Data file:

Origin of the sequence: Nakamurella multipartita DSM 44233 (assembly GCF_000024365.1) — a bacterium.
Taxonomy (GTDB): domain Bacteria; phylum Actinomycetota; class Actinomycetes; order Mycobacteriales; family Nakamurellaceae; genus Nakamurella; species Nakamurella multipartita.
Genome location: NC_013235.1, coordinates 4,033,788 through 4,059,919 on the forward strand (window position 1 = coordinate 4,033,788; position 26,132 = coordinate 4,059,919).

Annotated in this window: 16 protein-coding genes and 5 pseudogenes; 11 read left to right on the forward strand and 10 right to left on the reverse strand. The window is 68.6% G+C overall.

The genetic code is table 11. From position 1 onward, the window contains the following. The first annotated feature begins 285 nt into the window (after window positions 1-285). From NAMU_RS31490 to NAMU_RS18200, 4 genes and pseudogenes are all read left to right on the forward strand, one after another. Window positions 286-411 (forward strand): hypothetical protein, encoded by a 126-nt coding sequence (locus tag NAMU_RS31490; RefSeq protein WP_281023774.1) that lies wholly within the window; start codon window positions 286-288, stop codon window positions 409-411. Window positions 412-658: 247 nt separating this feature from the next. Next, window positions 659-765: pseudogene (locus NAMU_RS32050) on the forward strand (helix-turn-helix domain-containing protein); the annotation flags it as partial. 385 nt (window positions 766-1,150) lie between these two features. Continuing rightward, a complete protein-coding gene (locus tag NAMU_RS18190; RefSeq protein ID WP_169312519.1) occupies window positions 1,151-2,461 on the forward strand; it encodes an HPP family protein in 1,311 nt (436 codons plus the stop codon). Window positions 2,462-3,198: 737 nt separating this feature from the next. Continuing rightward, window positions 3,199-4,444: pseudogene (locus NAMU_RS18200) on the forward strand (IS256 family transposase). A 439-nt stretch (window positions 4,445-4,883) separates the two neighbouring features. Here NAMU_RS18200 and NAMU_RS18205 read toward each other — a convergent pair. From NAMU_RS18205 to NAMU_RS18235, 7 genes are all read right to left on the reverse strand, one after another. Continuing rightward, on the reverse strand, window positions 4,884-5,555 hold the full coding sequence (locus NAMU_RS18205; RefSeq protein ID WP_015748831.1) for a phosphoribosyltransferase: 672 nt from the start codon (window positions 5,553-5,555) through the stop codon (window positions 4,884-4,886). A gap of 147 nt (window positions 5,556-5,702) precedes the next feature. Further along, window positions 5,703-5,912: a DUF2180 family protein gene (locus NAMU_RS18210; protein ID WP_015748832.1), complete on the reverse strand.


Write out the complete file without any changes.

Origin of the sequence: Nakamurella multipartita DSM 44233 (assembly GCF_000024365.1) — a bacterium.
Taxonomy (GTDB): domain Bacteria; phylum Actinomycetota; class Actinomycetes; order Mycobacteriales; family Nakamurellaceae; genus Nakamurella; species Nakamurella multipartita.
Genome location: NC_013235.1, coordinates 4,033,788 through 4,059,919 on the forward strand (window position 1 = coordinate 4,033,788; position 26,132 = coordinate 4,059,919).

Annotated in this window: 16 protein-coding genes and 5 pseudogenes; 11 read left to right on the forward strand and 10 right to left on the reverse strand. The window is 68.6% G+C overall.

The genetic code is table 11. From position 1 onward, the window contains the following. The first annotated feature begins 285 nt into the window (after window positions 1-285). From NAMU_RS31490 to NAMU_RS18200, 4 genes and pseudogenes are all read left to right on the forward strand, one after another. Window positions 286-411 (forward strand): hypothetical protein, encoded by a 126-nt coding sequence (locus tag NAMU_RS31490; RefSeq protein WP_281023774.1) that lies wholly within the window; start codon window positions 286-288, stop codon window positions 409-411. Window positions 412-658: 247 nt separating this feature from the next. Next, window positions 659-765: pseudogene (locus NAMU_RS32050) on the forward strand (helix-turn-helix domain-containing protein); the annotation flags it as partial. 385 nt (window positions 766-1,150) lie between these two features. Continuing rightward, a complete protein-coding gene (locus tag NAMU_RS18190; RefSeq protein ID WP_169312519.1) occupies window positions 1,151-2,461 on the forward strand; it encodes an HPP family protein in 1,311 nt (436 codons plus the stop codon). Window positions 2,462-3,198: 737 nt separating this feature from the next. Continuing rightward, window positions 3,199-4,444: pseudogene (locus NAMU_RS18200) on the forward strand (IS256 family transposase). A 439-nt stretch (window positions 4,445-4,883) separates the two neighbouring features. Here NAMU_RS18200 and NAMU_RS18205 read toward each other — a convergent pair. From NAMU_RS18205 to NAMU_RS18235, 7 genes are all read right to left on the reverse strand, one after another. Continuing rightward, on the reverse strand, window positions 4,884-5,555 hold the full coding sequence (locus NAMU_RS18205; RefSeq protein ID WP_015748831.1) for a phosphoribosyltransferase: 672 nt from the start codon (window positions 5,553-5,555) through the stop codon (window positions 4,884-4,886). A gap of 147 nt (window positions 5,556-5,702) precedes the next feature. Further along, window positions 5,703-5,912: a DUF2180 family protein gene (locus NAMU_RS18210; protein ID WP_015748832.1), complete on the reverse strand.